Principles of debating (or, learning from the first Clinton-Trump debate)

So you have watched the first U.S. Presidential Election Debate earlier today. The debate was between the Democratic candidate Hillary Clinton and Republican candidate Donald J. Trump, both wearing inverted colors of their respective parties, with Clinton wearing a red blouse and Trump with a blue tie (red is identical to Republican and blue to Democratic).

I have watched three such debates, beginning with Obama-McCain debate in 2008. Heck, I even mocked-debate once, with me acting as Governor Romney (yes, in 2012). Yet this debate is unlike any other. This debate is extremely heated, almost head-popping, sometimes with very little substance, but high in tension. Even so, I have found my winner, and that is the lady in red, keeping her demeanor intact while the other took the bait and almost flipped the lectern at instances, with his sniffing nose beaming sound through the microphone.

I write this post to show to you, kind readers, some of the principles of debating that I know that you can learn, we can learn together, from what happened during this exciting debate. Here, you will see also why Clinton wins this debate by a long stretch—even when he and his supporters say the exact opposite. Continue reading Principles of debating (or, learning from the first Clinton-Trump debate)

Ayo Nge-Bank: Lahirnya Persetujuan Basel I

Pada tanggal 26 Juni 1974, sebuah bank kecil di tengah-tengah Jerman Barat mengguncang seluruh dunia perbankan. Bank bernama Herstatt Bank ini bukanlah di antara bank-bank besar di Jerman Barat—disebut-sebut ia berperingkat 35 terbesar pada tahun tersebut. Namanya tentu tidak setenar bank Jerman lainnya seperti Deutsche Bank AG. Walau demikian, bank yang seolah tidak ada artinya ini akan mengakibatkan sesuatu yang luar biasa serius. Saat hari kerja tengah berlangsung di seluruh Jerman Barat, otoritas keuangan Jerman Barat, yaitu Kantor Pengawasan Perbankan Federal mencabut paksa izin usaha jasa perbankan (banking license) Herstatt Bank, memaksanya untuk tutup serta melikuidasi aset-asetnya untuk memenuhi kewajibannya. Hal ini disebabkan karena salah satu rasio kewajiban Herstatt Bank (financial leverage) telah melampaui jauh persyaratan yang diminta oleh Herstatt Bank. Maka, pada hari itu, Herstatt Bank dinyatakan berhenti beroperasi secara penuh.  Continue reading Ayo Nge-Bank: Lahirnya Persetujuan Basel I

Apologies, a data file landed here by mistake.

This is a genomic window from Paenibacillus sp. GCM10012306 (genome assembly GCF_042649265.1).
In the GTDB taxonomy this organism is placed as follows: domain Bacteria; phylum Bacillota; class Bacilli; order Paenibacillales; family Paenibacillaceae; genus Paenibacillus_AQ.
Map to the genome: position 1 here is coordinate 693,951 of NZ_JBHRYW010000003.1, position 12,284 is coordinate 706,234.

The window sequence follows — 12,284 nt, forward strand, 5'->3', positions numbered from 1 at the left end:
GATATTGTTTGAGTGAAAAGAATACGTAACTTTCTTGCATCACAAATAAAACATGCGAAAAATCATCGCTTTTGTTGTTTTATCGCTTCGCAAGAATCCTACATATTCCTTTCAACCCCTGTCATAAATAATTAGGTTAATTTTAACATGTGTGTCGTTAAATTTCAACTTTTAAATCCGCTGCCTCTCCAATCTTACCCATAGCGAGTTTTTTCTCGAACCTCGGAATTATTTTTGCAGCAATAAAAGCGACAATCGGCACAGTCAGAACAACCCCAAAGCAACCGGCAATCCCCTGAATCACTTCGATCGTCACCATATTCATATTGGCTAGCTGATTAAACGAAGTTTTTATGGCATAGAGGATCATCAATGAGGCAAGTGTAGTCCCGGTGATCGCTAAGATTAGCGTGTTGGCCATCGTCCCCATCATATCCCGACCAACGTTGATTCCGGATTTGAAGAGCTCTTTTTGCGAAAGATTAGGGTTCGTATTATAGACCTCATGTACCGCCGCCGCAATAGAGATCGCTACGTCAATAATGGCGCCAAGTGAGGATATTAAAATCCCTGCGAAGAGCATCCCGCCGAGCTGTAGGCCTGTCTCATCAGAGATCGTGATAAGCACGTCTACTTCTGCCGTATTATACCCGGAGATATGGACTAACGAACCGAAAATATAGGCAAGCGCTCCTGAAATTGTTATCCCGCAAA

The update

iOS 10 is finally here, and I have to admit, this is the release that I’ve been expecting the most—even more than iOS7, and I am truly satisfied. This is perhaps the first major upgrade of iOS that feels logical. It tidies things, refine the smallest of details, and small but surely, improves my workflow as well. 

I definitely cannot get those who label this update sucks, or not revolutionary. Sure, Apple is a revolutionary company in itself, but changes for the better need not always come in giant leaps. Sometimes, smaller refinements are what we actually need, and I believe iOS 10 makes the “most advanced mobile operating system” to become more polished, and again I say logical, purposeful, and you know it just by feeling it—even I cannot elaborate why do I think this way. 

If this is a good sign for many things to come, boy, I can’t wait!

Reason to be (emotionally) proud

Last night was quite emotional—not just for me, but for many Indonesians. Just a few minutes short of midnight, 17 August 2016, a day celebrated for Indonesia’s 71st Independence Day, its mixed doubles badminton pair Ahmad/Natsir won a gold medal for the country at the Summer Olympics 2016.  It continued an almost continuous run of gold medal from badminton for Indonesia since the first time the sport was competed in Summer Olympics 24 years ago—minus four years ago, in which Indonesia did not get any.

It was a moment of joy, with an underlying message: For a country priding itself in the motto Bhinneka Tunggal Ika (Unity in Diversity), you cannot find any better example than this pair. All the dichotomies are here: sex-wise, religion-wise, ethnicity-wise, they were very different—united by one sport, one cause, and one country.

When that Indonesia Raya (the national anthem) was played and sung after the gold medal awarding, you can understand all the tears shed during that 2-minute music. They were truly shed for a country many of us are proud to call home, and to the Red and White for which it stands.

By the way, congratulations to Ahmad/Natsir. Another reason to be proud.

And Happy Independence Day, Indonesia. Merdeka! 

(Photo was taken from Rappler)